Ethnic Cleansing 1945 – 1948
Reparations in Kind
With the article below describing the topic of an open lecture hosted in 2010 by the prestigious Unviversity of Waterloo, Ontario, Canada, I am going to provide some background of the tragic events which engulfed the Ernst Klopp family in the 1945 to 1948 time period. My father was one of the over two million Germans who were deported to forced labour in the Soviet Union and our family was one of the 14 million ethnic Germans who were driven from their homes in the eastern provinces. Considering that more than 2 million Germans perished, I cannot help but declare that the survival of the entire family was a first-class miracle.
Recently during my family research, I read online the following announcement by the U of W and I quote:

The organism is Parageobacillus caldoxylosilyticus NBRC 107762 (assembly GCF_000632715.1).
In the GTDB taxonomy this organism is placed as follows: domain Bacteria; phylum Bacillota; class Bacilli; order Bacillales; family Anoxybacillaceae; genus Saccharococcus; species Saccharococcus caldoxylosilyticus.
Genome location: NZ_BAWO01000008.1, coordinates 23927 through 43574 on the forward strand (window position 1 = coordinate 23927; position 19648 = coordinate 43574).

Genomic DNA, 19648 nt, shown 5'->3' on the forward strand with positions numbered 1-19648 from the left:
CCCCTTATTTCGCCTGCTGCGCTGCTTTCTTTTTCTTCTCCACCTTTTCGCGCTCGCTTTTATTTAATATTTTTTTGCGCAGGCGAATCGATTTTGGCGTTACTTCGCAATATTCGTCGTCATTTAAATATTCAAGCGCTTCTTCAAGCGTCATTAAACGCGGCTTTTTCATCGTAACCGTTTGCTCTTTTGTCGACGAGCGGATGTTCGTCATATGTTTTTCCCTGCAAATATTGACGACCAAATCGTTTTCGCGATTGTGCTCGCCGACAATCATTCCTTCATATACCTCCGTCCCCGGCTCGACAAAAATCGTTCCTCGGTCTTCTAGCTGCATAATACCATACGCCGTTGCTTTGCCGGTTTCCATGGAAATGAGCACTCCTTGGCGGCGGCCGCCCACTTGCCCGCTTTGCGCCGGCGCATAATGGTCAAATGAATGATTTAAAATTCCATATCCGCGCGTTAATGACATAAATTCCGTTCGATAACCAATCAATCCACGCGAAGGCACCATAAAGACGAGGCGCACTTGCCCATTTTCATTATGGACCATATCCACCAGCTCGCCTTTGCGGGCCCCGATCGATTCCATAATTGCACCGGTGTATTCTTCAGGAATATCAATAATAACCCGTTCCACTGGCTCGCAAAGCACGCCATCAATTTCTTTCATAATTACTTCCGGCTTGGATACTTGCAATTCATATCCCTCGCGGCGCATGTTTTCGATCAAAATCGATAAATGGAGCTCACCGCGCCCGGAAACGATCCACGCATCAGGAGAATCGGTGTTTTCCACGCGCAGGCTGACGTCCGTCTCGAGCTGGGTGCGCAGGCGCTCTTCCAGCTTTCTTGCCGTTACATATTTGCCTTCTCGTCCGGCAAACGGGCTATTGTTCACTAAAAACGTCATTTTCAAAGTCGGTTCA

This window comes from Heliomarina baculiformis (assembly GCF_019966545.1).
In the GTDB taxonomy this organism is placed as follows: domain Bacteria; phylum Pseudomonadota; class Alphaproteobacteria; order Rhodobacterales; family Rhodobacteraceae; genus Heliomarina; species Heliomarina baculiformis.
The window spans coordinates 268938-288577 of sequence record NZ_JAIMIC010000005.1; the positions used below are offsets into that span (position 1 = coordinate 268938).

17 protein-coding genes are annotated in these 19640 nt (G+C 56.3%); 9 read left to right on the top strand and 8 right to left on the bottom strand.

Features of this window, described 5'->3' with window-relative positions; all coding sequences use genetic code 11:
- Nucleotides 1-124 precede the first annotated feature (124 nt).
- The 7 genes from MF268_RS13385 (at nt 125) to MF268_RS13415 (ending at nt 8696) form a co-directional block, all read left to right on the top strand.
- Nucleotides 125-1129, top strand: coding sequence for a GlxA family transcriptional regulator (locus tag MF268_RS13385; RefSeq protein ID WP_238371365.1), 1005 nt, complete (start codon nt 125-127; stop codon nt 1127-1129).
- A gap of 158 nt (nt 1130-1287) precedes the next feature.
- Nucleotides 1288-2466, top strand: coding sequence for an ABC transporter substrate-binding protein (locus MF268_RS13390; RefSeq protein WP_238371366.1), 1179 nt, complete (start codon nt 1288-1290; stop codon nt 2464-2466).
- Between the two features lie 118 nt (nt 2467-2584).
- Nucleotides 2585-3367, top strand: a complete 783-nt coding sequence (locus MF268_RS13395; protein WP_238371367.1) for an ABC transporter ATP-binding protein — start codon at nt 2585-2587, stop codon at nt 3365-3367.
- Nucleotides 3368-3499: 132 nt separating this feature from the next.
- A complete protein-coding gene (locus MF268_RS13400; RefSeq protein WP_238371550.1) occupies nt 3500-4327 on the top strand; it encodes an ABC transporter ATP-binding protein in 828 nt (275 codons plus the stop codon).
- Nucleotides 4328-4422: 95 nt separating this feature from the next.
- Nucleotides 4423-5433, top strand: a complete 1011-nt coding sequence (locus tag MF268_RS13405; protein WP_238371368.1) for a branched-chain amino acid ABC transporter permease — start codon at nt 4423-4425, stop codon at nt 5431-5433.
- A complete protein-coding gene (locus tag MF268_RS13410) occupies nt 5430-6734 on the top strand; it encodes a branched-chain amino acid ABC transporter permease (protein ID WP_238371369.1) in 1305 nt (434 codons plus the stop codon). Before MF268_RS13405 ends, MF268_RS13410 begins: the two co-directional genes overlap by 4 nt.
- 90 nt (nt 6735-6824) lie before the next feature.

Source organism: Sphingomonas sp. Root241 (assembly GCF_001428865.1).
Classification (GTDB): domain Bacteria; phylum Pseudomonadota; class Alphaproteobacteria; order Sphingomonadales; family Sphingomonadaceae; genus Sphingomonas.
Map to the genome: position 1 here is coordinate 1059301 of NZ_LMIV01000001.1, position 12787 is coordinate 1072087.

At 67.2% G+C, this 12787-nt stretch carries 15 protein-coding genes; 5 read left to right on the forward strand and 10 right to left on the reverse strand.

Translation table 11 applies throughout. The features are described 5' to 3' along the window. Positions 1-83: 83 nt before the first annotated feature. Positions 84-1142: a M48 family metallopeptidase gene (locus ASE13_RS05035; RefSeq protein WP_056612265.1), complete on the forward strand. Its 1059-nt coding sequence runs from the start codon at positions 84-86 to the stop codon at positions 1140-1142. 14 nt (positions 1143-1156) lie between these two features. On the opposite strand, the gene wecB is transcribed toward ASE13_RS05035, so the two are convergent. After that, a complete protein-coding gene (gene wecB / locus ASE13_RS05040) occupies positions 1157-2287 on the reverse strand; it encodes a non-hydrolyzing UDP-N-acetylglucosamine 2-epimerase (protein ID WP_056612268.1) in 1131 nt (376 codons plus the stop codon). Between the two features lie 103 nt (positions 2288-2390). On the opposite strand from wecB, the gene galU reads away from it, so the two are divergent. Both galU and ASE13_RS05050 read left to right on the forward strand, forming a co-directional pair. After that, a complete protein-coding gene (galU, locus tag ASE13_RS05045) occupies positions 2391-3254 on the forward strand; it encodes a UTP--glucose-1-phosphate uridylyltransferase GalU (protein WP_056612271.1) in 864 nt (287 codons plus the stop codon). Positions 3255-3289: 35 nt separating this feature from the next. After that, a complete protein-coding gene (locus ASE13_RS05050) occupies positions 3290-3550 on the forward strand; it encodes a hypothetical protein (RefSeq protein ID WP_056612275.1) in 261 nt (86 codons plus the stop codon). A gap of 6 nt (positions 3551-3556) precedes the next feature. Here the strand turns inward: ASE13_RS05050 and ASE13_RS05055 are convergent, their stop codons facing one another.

Pursuant to the 1945 Nürnberg indictment and 1946 judgment the forced deportation of civilians for purposes of demographic manipulation and/or forced labour constitute war crimes and crimes against humanity. Several Nazi officials were found guilty of having perpetrated these crimes. At the same time as the Nuremberg Trials were conducted, more than 14 million Germans were expelled from their homes in East Prussia, Pomerania, Silesia, East Brandenburg – territories that were part of the defeated German Reich, from Bohemia and Moravia, from Hungary and Yugoslavia. Nearly two million ethnic Germans were deported to forced labour in the Soviet Union as “reparations in kind”. The Statistisches Bundesamt in Wiesbaden and subsequent scientific demographers have estimated that more than two million ethnic Germans perished as a result of their expulsion, either as victims of lethal violence or as a consequence of exposure, hunger and disease. In his 1946 book entitled “Our Threatened Values” Victor Gollancz appealed to a general sense of justice and morality: “If the conscience of mankind ever again becomes sensitive, these expulsions will be remembered to the undying shame of all who committed or connived at them … The Germans were expelled, not just with an absence of over-nice consideration, but with the very maximum of brutality.” Alas, the expulsion of the Germans was given scant press coverage and was seldom discussed or even mentioned in history books. The first UN High Commissioner for Human Rights Jose Ayala Lasso, in a statement to the German expellees assembled at the Paulskirche in Frankfurt am Main on 28 May 1995 stated: “I submit that if in the years following the Second World War the States had reflected more on the implications of the enforced flight and the expulsion of the Germans, today’s demographic catastrophes, particularly those referred to as ‘ethnic cleansing’, would, perhaps, not have occurred to the same extent.” Unfortunately there were no “lessons learned” from the expulsion of the Germans. In 1992 the UN General Assembly called the policy of Ethnic Cleansing in the former Yugoslavia “a form of genocide”. The ICJ and the ICTY similarly found that the massacre of Srebranica constituted genocide. How many massacres of ethnic Germans 1945-48 reached the threshold of genocide or crimes against humanity? Several professors of public international law have raised this issue and insisted that International Law and human rights law cannot be applied à la carte. The UN General Assembly has affirmed the right to truth. The German expellees and their descendants have at least this right.